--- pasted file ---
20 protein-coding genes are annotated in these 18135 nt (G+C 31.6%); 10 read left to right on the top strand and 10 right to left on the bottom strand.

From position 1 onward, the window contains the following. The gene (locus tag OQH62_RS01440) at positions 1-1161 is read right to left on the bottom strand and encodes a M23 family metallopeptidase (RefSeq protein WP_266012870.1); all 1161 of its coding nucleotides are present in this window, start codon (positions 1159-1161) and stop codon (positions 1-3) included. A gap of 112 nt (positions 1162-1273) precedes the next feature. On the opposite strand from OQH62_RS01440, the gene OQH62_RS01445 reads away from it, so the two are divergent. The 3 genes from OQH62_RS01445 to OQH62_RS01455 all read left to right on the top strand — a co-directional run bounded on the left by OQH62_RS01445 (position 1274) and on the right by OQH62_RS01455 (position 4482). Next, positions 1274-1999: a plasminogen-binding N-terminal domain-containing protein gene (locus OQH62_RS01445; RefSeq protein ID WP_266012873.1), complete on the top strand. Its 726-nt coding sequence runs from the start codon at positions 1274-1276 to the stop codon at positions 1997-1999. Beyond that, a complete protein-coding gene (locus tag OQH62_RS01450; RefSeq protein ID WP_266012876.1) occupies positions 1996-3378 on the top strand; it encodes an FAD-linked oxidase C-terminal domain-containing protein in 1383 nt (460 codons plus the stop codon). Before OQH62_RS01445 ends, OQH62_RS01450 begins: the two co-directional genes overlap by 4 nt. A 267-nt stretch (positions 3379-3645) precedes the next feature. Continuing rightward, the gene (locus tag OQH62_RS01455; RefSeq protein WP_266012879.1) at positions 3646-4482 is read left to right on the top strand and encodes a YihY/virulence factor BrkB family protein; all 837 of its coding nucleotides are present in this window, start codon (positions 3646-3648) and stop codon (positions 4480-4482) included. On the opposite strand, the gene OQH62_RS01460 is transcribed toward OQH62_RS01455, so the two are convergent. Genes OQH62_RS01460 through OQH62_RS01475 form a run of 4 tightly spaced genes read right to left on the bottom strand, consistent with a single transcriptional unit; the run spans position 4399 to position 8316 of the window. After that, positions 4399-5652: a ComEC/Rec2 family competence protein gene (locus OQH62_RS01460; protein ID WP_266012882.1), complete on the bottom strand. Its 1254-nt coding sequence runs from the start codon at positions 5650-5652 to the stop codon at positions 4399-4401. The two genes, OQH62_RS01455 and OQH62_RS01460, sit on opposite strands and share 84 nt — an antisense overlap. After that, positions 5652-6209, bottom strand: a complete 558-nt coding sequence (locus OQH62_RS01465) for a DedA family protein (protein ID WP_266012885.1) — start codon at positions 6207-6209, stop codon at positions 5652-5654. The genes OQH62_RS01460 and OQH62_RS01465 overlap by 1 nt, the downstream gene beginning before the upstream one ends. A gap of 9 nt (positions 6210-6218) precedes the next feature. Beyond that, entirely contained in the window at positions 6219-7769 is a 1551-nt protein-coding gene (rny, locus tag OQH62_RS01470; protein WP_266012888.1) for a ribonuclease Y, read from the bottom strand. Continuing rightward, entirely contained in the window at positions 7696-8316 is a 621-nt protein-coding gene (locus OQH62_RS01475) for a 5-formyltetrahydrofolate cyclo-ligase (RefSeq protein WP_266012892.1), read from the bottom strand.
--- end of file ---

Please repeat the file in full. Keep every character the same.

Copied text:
20 protein-coding genes are annotated in these 18135 nt (G+C 31.6%); 10 read left to right on the top strand and 10 right to left on the bottom strand.

From position 1 onward, the window contains the following. The gene (locus tag OQH62_RS01440) at positions 1-1161 is read right to left on the bottom strand and encodes a M23 family metallopeptidase (RefSeq protein WP_266012870.1); all 1161 of its coding nucleotides are present in this window, start codon (positions 1159-1161) and stop codon (positions 1-3) included. A gap of 112 nt (positions 1162-1273) precedes the next feature. On the opposite strand from OQH62_RS01440, the gene OQH62_RS01445 reads away from it, so the two are divergent. The 3 genes from OQH62_RS01445 to OQH62_RS01455 all read left to right on the top strand — a co-directional run bounded on the left by OQH62_RS01445 (position 1274) and on the right by OQH62_RS01455 (position 4482). Next, positions 1274-1999: a plasminogen-binding N-terminal domain-containing protein gene (locus OQH62_RS01445; RefSeq protein ID WP_266012873.1), complete on the top strand. Its 726-nt coding sequence runs from the start codon at positions 1274-1276 to the stop codon at positions 1997-1999. Beyond that, a complete protein-coding gene (locus tag OQH62_RS01450; RefSeq protein ID WP_266012876.1) occupies positions 1996-3378 on the top strand; it encodes an FAD-linked oxidase C-terminal domain-containing protein in 1383 nt (460 codons plus the stop codon). Before OQH62_RS01445 ends, OQH62_RS01450 begins: the two co-directional genes overlap by 4 nt. A 267-nt stretch (positions 3379-3645) precedes the next feature. Continuing rightward, the gene (locus tag OQH62_RS01455; RefSeq protein WP_266012879.1) at positions 3646-4482 is read left to right on the top strand and encodes a YihY/virulence factor BrkB family protein; all 837 of its coding nucleotides are present in this window, start codon (positions 3646-3648) and stop codon (positions 4480-4482) included. On the opposite strand, the gene OQH62_RS01460 is transcribed toward OQH62_RS01455, so the two are convergent. Genes OQH62_RS01460 through OQH62_RS01475 form a run of 4 tightly spaced genes read right to left on the bottom strand, consistent with a single transcriptional unit; the run spans position 4399 to position 8316 of the window. After that, positions 4399-5652: a ComEC/Rec2 family competence protein gene (locus OQH62_RS01460; protein ID WP_266012882.1), complete on the bottom strand. Its 1254-nt coding sequence runs from the start codon at positions 5650-5652 to the stop codon at positions 4399-4401. The two genes, OQH62_RS01455 and OQH62_RS01460, sit on opposite strands and share 84 nt — an antisense overlap. After that, positions 5652-6209, bottom strand: a complete 558-nt coding sequence (locus OQH62_RS01465) for a DedA family protein (protein ID WP_266012885.1) — start codon at positions 6207-6209, stop codon at positions 5652-5654. The genes OQH62_RS01460 and OQH62_RS01465 overlap by 1 nt, the downstream gene beginning before the upstream one ends. A gap of 9 nt (positions 6210-6218) precedes the next feature. Beyond that, entirely contained in the window at positions 6219-7769 is a 1551-nt protein-coding gene (rny, locus tag OQH62_RS01470; protein WP_266012888.1) for a ribonuclease Y, read from the bottom strand. Continuing rightward, entirely contained in the window at positions 7696-8316 is a 621-nt protein-coding gene (locus OQH62_RS01475) for a 5-formyltetrahydrofolate cyclo-ligase (RefSeq protein WP_266012892.1), read from the bottom strand.